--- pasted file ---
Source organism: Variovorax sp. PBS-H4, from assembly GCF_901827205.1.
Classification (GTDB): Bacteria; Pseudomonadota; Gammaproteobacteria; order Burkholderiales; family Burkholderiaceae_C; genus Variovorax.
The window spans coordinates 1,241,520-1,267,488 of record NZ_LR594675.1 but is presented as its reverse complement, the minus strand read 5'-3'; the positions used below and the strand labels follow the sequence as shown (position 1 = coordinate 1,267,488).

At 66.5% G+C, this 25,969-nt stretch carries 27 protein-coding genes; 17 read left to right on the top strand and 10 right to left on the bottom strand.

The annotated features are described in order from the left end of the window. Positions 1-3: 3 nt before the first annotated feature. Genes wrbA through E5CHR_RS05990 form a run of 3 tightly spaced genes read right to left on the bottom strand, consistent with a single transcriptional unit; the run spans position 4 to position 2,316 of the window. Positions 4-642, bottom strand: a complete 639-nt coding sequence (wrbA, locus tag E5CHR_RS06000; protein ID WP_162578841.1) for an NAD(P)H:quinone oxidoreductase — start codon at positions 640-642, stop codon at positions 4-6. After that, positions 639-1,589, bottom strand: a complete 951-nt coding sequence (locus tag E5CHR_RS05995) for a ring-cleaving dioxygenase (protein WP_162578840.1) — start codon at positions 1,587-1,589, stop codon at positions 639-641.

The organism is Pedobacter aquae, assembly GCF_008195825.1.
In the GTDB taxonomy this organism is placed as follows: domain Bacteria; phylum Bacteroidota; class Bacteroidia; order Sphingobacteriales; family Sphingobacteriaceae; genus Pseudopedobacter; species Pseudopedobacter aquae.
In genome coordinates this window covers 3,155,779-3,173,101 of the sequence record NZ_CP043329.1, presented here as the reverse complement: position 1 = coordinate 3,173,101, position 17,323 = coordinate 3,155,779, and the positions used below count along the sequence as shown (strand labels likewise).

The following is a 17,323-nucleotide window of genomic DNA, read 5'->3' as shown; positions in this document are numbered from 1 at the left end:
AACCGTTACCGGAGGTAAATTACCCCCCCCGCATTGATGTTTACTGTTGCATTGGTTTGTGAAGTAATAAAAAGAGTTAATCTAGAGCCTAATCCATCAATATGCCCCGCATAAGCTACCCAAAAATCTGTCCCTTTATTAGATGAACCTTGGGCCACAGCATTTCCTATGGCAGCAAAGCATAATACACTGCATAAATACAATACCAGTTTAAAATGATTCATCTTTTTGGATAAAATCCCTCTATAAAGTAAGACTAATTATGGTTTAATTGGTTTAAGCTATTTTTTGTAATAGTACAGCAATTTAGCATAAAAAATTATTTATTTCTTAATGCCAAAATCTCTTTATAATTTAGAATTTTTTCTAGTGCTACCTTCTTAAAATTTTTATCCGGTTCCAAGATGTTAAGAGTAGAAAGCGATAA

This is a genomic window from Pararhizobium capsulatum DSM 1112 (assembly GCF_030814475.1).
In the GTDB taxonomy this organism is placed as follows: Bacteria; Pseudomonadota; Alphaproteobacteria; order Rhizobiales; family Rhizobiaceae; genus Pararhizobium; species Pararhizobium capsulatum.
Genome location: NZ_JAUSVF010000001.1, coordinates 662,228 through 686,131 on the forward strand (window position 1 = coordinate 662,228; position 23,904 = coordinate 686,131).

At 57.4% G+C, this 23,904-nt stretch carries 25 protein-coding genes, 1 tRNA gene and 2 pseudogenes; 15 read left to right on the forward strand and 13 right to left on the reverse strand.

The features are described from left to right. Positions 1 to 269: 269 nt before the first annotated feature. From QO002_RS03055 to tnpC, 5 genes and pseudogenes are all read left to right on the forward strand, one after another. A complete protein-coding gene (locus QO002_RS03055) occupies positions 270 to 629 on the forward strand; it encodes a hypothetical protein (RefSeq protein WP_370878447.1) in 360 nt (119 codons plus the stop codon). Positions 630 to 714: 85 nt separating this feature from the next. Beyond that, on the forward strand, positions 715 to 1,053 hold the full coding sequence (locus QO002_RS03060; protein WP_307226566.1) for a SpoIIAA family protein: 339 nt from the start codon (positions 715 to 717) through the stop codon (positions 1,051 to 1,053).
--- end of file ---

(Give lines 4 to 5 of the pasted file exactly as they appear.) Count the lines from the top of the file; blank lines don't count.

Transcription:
At 66.5% G+C, this 25,969-nt stretch carries 27 protein-coding genes; 17 read left to right on the top strand and 10 right to left on the bottom strand.

The annotated features are described in order from the left end of the window. Positions 1-3: 3 nt before the first annotated feature. Genes wrbA through E5CHR_RS05990 form a run of 3 tightly spaced genes read right to left on the bottom strand, consistent with a single transcriptional unit; the run spans position 4 to position 2,316 of the window. Positions 4-642, bottom strand: a complete 639-nt coding sequence (wrbA, locus tag E5CHR_RS06000; protein ID WP_162578841.1) for an NAD(P)H:quinone oxidoreductase — start codon at positions 640-642, stop codon at positions 4-6. After that, positions 639-1,589, bottom strand: a complete 951-nt coding sequence (locus tag E5CHR_RS05995) for a ring-cleaving dioxygenase (protein WP_162578840.1) — start codon at positions 1,587-1,589, stop codon at positions 639-641.